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Supreme Court rules Belhaj can bring case against British Goverment

London – The Supreme Court’s ruling allowing Abdul Hakim Belhaj and his wife Fatima Boudchar to bring their case against the British government to court is a step in the right direction on a long path to justice.

Seven Supreme Court judges unanimously dismissed the Government’s appeal, concluding that the claims Britain was unlawfully involved in the rendition of Mr Belhaj and Mrs Boudchar, and are culpable for the torture they allegedly suffered, must be allowed to proceed in the English courts.

Though this is a dismissal of attempts by the Government to escape accountability, the ruling should be greeted with caution. There have been previous attempts by Whitehall to evade accountability of individuals, such as Sir John Chilcott’s inability to get former prime minister Tony Blair to answer for Britain’s illegal invasion of Iraq.

The Intelligence and Security Committee also stated that holding specific politicians to account would damage relations with the United States, which means it is likely that former foreign secretary Jack Straw will evade a trial.

The Belhaj family have requested a simple apology from the British government as opposed to financial compensation. Fatima was pregnant at the time of her ordeal.

CAGE Outreach Director Moazzam Begg, said:

“During the ‘Arab Spring’, I travelled to Libya with the legal teams of Abdel Hakim Belhaj and Sami al-Saadi in order to encourage them to seek justice for what they’d endured. That initial meeting has finally resulted in today’s landmark decision by the Supreme Court to permit legal action against the government for being involved in kidnapping, false imprisonment and torture.”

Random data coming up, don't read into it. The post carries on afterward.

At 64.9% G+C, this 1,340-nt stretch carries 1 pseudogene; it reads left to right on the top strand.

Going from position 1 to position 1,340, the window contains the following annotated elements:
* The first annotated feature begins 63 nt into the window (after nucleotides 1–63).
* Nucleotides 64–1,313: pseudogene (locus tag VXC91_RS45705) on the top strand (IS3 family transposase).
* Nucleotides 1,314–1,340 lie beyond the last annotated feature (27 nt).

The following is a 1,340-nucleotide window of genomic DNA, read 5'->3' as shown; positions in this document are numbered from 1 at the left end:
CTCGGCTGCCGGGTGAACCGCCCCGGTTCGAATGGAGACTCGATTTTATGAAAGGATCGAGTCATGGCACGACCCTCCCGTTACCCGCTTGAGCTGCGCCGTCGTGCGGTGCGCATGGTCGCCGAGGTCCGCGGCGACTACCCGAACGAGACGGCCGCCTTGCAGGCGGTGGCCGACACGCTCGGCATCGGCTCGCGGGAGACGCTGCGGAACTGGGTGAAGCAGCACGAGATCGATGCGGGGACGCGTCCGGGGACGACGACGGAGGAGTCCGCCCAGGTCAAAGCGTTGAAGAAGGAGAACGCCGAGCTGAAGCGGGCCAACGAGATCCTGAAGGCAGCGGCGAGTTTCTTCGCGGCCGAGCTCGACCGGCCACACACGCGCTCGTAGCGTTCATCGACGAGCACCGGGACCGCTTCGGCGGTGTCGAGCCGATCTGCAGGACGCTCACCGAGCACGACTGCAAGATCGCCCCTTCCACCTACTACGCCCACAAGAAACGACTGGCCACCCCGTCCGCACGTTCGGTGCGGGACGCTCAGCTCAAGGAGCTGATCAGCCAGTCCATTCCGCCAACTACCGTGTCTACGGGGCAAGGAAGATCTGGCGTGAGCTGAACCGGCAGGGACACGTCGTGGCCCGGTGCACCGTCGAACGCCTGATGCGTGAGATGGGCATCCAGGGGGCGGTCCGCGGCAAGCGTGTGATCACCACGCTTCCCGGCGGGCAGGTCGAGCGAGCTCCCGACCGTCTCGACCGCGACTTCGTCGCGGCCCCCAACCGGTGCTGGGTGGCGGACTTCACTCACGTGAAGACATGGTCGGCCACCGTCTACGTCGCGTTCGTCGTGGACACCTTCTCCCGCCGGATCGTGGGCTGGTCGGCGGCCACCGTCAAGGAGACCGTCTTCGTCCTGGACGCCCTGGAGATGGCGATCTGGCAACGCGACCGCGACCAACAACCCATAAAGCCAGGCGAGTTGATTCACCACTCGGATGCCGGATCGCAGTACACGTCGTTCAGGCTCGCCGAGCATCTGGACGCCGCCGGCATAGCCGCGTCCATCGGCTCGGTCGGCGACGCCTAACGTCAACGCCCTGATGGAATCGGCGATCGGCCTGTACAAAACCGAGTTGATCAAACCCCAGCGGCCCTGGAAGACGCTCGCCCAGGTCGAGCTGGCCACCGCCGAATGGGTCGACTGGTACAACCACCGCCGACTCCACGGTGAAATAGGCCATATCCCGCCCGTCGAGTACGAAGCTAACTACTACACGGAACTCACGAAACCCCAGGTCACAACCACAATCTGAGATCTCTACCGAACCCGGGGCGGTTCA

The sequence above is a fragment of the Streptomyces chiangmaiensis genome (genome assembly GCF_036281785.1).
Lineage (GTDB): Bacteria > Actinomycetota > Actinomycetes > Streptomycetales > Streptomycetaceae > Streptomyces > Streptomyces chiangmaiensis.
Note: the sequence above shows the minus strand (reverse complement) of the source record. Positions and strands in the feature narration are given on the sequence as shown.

“We note the failure of the CPS to pursue prosecutions against the security services in horrific torture cases of people like Shaker Aamer, Binyam Mohamed and other Guantanamo prisoners, and this ruling must renew the demands on why the Government has seemingly tolerated criminal behaviour.”

“One of those facing serious allegations of complicity in torture is the former Foreign Secretary, Jack Straw, who once infamously claimed in Parliament:
‘Unless we all start to believe in conspiracy theories and that the officials are lying, that I am lying, …there simply is no truth in the claims that the United Kingdom has been involved in rendition full stop.’
Today’s ruling by its highest court affirms that Britain’s involvement in kidnap and torture is anything but a conspiracy theory.”

“It is essential that individuals are held accountable for crimes such as torture, kidnapping and rendition. CAGE calls for a full criminal investigation into the individuals involved in this case.”

Published by CAGE

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